“If you’re going to be a part of this organization, there’s a responsibility and a sense of obligation that comes with it, because in my family’s mind, you’re carrying our last name as well.’’
— Jonathan Kraft, August 2011
The Patriots have a chance to go to the Super Bowl. The AFC is weak, and once again the tomato cans are falling down in front of the Patriots. The window for Tom Brady is closing and these golden opportunities don’t come along every year.
Did you see anything over the weekend to discourage the prospect of the Patriots getting to New Orleans? New England is a 5-3 team (three losses by 4 points) at the midway point, but nobody looks great in the AFC. The Texans appear to be the top competition. The Patriots might have to win the AFC Championship game in Reliant Stadium. We’ll get a good read on Houston when the Texans play at Gillette Stadium Monday, Dec. 10.
The Ravens don’t scare me anymore. The Broncos are playing well and Peyton Manning looks like his old self, but John Fox cannot beat Bill Belichick. The Steelers might be coming up on the outside. They will be viewed as the new threat when the Patriots resume their season at home Sunday against the Bills.
You all know that the Patriots last week traded a fourth-round draft pick for troubled Tampa Bay cornerback Aqib Talib. Talib can’t play for the Patriots this weekend because he’s finishing a four-game suspension for using performance-enhancing drugs. Before his PED sanction, Talib had considerable trouble with teammates and cops. He is a “lawyers, guns, and money” acquisition in the spirit of Albert Haynesworth.
Most of us are OK with this now. This is professional football. It’s the best vs. the best and you cannot win without talent. Young athletes make mistakes and get second, third, and fourth chances. We are used to all of this. Seasoned Patriots fans today are more likely to worry about the value of the fourth-round pick than the perception that the franchise has morphed into Oakland Raiders East.
It’s all good as long as the Patriots cut their losses when things don’t work out (see “Haynesworth”) and as long as Belichick’s bosses cease and desist with the once-quaint notion that the Patriots are different.
You remember all that, right? Myra Kraft would object and Christian Peter would be gone. The Patriots were about family. Team above self. The Patriot Way. We do things differently here.
Baloney. That ship sailed a long time ago. Colleague Greg Bedard explained this beautifully in his Sunday pro football column, writing, “The Patriots unquestionably have become a win-at-all costs organization. They’ll entertain the acquisition of any player, no matter his issues, as long as he is talented.’’
And there’s nothing wrong with this. As long as we don’t have sanctimonious statements from above.
To his credit, Belichick never has positioned himself as holier-than-thou. His Hoodiness is comfortable being cutthroat. He is a professional football coach, one of the best of all time. He is paid to win football games. He is not Denzel Washington in “Remember the Titans” or Bing Crosby in “The Bells of St. Mary’s.’’ He is not here to sculpt souls of young people.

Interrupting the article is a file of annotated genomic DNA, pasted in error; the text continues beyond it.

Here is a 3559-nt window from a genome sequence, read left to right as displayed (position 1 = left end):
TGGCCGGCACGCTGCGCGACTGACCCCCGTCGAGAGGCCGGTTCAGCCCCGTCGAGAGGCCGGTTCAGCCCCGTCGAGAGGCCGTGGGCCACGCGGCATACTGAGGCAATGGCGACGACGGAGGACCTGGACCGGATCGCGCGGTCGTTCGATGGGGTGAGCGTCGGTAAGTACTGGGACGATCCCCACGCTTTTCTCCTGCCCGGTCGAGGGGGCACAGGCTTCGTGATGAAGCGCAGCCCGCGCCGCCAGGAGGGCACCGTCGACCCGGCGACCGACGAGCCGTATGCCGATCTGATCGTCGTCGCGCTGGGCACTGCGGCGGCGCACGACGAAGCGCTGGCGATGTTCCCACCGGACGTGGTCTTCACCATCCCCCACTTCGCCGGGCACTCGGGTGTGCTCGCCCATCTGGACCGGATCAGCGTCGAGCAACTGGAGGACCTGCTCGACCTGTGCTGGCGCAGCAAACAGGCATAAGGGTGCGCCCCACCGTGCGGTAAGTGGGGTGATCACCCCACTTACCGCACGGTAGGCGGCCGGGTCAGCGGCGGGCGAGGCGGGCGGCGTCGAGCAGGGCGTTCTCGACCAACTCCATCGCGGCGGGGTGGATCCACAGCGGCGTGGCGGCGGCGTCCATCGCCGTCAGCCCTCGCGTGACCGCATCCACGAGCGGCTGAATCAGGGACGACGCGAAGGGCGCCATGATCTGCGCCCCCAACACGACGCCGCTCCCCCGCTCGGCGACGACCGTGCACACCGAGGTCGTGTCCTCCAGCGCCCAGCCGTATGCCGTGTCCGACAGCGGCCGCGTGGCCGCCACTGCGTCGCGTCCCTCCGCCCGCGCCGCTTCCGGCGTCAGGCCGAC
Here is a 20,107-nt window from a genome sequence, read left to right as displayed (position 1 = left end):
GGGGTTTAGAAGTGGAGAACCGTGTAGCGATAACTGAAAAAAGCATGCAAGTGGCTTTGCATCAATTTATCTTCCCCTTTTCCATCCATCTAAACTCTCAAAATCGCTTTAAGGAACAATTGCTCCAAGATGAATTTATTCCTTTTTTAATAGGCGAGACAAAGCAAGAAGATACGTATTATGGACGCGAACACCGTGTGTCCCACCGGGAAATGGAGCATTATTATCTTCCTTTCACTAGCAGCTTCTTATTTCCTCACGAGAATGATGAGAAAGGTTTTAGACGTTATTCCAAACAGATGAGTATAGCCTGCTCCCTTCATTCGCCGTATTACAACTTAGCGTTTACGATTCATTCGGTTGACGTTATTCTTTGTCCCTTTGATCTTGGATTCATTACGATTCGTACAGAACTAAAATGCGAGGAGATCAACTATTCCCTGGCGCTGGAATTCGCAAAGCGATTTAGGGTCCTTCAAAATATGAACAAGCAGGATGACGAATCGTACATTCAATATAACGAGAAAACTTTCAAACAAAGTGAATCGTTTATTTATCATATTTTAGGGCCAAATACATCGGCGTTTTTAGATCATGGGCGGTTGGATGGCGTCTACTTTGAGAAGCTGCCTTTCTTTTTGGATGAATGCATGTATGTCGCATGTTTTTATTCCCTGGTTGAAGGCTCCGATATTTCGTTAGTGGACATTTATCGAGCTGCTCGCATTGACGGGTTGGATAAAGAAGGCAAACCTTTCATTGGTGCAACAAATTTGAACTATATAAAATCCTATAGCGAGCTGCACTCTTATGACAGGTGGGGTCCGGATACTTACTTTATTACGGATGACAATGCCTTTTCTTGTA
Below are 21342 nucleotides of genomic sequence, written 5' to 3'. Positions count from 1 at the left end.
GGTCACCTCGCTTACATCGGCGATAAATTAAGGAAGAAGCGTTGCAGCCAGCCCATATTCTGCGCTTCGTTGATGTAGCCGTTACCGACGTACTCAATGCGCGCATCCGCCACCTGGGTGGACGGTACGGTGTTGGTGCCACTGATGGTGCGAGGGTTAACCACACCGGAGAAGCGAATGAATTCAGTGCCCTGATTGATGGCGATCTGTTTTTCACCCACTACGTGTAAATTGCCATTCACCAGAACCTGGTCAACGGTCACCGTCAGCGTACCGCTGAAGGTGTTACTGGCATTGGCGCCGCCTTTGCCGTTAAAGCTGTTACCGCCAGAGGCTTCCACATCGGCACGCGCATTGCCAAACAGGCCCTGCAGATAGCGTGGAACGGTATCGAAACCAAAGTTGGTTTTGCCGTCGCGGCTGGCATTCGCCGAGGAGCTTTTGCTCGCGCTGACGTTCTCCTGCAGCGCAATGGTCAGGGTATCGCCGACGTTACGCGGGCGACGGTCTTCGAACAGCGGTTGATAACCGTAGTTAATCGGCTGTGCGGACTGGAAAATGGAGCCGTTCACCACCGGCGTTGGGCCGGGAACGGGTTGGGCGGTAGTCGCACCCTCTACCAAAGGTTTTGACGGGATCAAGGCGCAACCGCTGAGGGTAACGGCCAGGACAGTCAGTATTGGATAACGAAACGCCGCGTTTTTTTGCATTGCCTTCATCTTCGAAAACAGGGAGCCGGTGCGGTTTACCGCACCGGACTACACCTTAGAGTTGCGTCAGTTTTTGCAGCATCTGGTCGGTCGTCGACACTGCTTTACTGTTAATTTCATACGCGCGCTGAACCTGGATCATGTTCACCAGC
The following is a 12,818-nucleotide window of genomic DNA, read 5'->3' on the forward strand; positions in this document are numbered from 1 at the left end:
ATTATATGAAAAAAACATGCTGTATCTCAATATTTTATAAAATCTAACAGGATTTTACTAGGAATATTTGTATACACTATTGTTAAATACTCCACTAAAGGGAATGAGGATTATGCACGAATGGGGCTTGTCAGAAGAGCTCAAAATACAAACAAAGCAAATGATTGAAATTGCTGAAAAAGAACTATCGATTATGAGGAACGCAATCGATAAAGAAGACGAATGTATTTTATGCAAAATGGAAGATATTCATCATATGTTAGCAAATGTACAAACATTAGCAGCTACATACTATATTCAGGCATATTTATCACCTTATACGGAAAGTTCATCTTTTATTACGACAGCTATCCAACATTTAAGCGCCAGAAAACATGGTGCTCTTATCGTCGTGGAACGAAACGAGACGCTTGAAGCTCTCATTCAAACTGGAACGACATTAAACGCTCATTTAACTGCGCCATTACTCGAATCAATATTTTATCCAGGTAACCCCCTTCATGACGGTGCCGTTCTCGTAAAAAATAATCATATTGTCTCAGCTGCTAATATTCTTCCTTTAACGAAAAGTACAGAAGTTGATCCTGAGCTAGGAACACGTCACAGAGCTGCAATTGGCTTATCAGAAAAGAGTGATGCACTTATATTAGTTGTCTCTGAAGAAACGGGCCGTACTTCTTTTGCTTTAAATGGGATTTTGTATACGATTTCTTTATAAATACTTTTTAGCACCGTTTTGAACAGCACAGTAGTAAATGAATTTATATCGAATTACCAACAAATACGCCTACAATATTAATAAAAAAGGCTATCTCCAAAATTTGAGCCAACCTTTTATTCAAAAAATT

The coach was predictably obtuse when asked about Talib during Monday’s conference call.
“Right now, really, our focus is on the Bills and the players that will be preparing for the game with the team and the players that are here at this time,’’ said Belichick. “We’ll take that as it comes. When he gets here, we’ll deal with that then.’’
When is that?
“When the league allows him to; it’s a league suspension, it’s not in our control.’’
Right. I’m sure Bill has no idea when Talib will be around for his first practice.
Later in the useless conference call, when an intrepid reporter tried to come back to Talib, Belichick admitted, “I think he’s a good player. I think he can help our football team. That’s why we traded for him.’’
The Patriots scouted Talib thoroughly when he came out in the draft in 2008. Belichick said that was helpful in making the deal.
“I think everything that you know about a player is somewhat of a factor,’’ said the coach. “Whatever that whole composite is, or wherever all that information comes from, all put together and you try to boil it down based on everything, all the information you have.’’
All the information. Including the rap sheet.
I tried to get hold of Bob and/or Jonathan Kraft to ask about the “responsibility and sense of obligation” that comes with being a Patriot. I wanted to ask them if they agree with Bedard’s contention that “they’ll entertain the acquisition of any player, no matter his issues, as long as he is talented.’’ I wanted to know if they acknowledge things have changed in Foxborough. Do they still really think they are different?
Attempts to reach the Krafts were unsuccessful. Maybe we’ll talk about it in their luxury box at Sunday’s game.Dan Shaughnessy can be reached at email@example.com.